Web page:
A look at electrical safety programs
The 2020 Plant Engineering electrical safety survey examines how your plants’ electrical safety programs measure up
What stands out in the 2020 Plant Engineering electrical safety survey is nine in 10 facilities have an electrical safety program that heightens the overall awareness of potential electrical hazards and self-discipline on the plant floor. Results of these programs indicate electrical safety awareness has an impact, as 97% of respondents believe their employees feel safe on the job, and 80% said employees feel respected by management. Also, 80% of respondents have observed an increase in productivity over time due to implemented electrical safety programs.
Click here to view the digital edition for additional charts from the survey about electrical safety effectiveness on the plant floor.
When it comes to where electrical safety programs excel, 75% of respondents say their facilities do well at placing emphasis on personal protective equipment (PPE). However, the surprise is the gap between this and the next response: Emphasis on electrical safety training at 53% — a 22% difference. Another surprise is only 42% of respondents said their facility’s electrical safety programs excel at placing emphasis on arc flash.
Enforcing electrical safety
According to survey respondents, the top seven methods plants use to enforce electrical safety are job safety analysis (79%); regular safety meetings (72%); safety audits (68%); discipline, suspension or termination (67%); management leadership (63%); safety committee (63%); and peer-to-peer (57%).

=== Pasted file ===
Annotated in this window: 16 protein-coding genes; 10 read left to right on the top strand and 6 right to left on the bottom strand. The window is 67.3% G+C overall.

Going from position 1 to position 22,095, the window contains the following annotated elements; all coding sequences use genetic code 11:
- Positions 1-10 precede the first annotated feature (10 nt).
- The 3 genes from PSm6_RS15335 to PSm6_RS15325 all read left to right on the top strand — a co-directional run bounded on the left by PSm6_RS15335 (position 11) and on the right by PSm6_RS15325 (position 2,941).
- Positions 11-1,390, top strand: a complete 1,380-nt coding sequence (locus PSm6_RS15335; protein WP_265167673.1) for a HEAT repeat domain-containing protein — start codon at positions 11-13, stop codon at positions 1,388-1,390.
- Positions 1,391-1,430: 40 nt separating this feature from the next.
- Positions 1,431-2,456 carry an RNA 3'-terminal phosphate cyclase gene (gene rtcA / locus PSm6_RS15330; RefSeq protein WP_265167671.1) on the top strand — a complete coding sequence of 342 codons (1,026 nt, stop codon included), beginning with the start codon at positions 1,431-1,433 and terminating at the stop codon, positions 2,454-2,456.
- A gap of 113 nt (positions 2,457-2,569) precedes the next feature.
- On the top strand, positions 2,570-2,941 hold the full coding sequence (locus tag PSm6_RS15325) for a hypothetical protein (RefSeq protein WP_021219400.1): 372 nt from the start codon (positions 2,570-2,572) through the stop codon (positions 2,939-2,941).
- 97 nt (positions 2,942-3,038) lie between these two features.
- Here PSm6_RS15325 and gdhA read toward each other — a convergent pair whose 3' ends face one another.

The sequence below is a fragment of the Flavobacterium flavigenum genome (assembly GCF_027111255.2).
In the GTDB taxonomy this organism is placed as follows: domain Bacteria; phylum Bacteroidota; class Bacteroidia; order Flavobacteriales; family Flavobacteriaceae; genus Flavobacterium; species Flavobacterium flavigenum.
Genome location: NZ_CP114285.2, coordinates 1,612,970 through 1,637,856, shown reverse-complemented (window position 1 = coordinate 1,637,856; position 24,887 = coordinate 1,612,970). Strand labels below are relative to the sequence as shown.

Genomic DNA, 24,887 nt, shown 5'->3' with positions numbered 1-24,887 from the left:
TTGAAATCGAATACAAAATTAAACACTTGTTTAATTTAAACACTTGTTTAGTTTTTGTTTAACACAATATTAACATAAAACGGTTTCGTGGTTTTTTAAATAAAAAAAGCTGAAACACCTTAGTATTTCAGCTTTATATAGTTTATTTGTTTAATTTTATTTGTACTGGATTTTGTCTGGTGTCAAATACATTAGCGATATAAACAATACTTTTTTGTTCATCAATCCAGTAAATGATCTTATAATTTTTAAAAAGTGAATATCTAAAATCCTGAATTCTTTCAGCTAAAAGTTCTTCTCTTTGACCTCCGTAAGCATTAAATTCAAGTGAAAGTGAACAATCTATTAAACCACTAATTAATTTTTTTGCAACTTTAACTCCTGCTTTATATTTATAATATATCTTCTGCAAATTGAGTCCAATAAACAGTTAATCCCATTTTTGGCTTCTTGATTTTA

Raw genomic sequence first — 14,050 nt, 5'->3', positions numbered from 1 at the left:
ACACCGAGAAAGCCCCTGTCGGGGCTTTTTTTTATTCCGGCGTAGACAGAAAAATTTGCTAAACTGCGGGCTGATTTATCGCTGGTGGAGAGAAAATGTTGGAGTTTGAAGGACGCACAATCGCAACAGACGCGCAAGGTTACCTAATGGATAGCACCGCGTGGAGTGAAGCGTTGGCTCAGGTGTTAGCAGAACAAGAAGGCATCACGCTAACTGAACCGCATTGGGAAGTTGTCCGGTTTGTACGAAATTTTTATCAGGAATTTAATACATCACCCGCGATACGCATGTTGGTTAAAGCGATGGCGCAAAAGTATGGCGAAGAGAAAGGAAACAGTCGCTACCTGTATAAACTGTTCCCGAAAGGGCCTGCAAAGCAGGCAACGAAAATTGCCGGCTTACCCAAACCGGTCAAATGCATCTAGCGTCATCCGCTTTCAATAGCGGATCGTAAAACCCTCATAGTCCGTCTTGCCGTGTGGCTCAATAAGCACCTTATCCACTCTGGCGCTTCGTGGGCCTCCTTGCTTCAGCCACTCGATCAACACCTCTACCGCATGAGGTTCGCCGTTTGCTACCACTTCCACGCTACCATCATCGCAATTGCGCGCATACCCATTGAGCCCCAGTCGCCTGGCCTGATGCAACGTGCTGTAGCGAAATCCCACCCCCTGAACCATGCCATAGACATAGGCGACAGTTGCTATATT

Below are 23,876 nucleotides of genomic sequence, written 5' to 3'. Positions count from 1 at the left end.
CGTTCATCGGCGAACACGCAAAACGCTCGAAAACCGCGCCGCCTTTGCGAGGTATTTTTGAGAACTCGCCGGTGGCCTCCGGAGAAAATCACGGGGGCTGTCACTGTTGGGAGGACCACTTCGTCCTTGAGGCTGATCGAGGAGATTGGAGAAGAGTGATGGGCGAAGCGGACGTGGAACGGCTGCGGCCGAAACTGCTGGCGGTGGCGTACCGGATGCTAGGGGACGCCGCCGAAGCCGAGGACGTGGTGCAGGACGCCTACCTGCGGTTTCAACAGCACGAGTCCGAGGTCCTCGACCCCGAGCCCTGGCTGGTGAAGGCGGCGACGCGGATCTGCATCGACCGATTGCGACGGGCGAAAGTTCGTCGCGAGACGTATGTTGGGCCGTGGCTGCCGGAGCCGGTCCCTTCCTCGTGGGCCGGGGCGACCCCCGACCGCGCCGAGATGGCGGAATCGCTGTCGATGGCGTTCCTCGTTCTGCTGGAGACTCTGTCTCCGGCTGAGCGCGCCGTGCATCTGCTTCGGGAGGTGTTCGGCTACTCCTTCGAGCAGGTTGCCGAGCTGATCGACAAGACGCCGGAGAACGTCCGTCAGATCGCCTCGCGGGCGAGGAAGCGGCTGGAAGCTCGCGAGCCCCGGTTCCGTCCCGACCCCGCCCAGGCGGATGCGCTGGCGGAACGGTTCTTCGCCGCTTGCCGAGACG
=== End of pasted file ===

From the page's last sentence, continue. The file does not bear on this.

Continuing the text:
Although the largest number of respondents (35%) said electrical safety meetings are held only as needed and at undefined intervals, those who contribute advice or input at these meetings are no surprise. The top five players include electrical department management/supervision (60%), electricians (58%), engineering (57%), safety executives/managers (56%) and maintenance (55%).
In the 6 months prior to this survey, 66% of respondents had zero OSHA recordable electrical incidents in their facilities. In the same timeframe, 69% of respondents had zero OSHA recordable electrical incidents resulting in lost time.
When asked about arc flash, 58% of respondents say their facility has never experienced an arc flash incident. However, an alarming 31% say their facility has experienced one or more arc flash incidents. Results of these incidents include lost time (38%), no injury (30%), death (11%) and permanent disability (9%). Equipment or properties damaged by arc flash incidents include switchgear (43%), wire and cabling (43%), motor control centers (36%) and parts of the facility (9%).
- Highlights of the 2020 Plant Engineering electrical safety study include the following:
- Respondents have worked in plant- or engineering-related positions for an average of 27 years.
- Safety meetings are the primary method of informing electrical workers and management about electrical-safety-related issues or incidents.
- Respondents are located throughout the U.S., and especially in the, east north central, south Atlantic and Pacific regions.
- 68% of respondents are responsible for maintaining, implementing or managing electrical safety standards.
- 63%of respondents are impacted by electrical safety standards in their day-to-day work operations.
- The annual cost of electrical safety training per employee is $845.
- The average annual budget for electrical safety training and equipment is $33,910.
- 42% of respondents made no change to the budget for electrical safety training and equipment from 2018 to 2019; only 23% increased budgets.
- 93% of respondents indicate the company pays for a worker’s electrical safety equipment and personal protective equipment (PPE).
- Not enough time for training is the primary challenge to electrical safety, according to 66% of respondents.
- 48% of respondents say their companies excel at placing emphasis on PPE.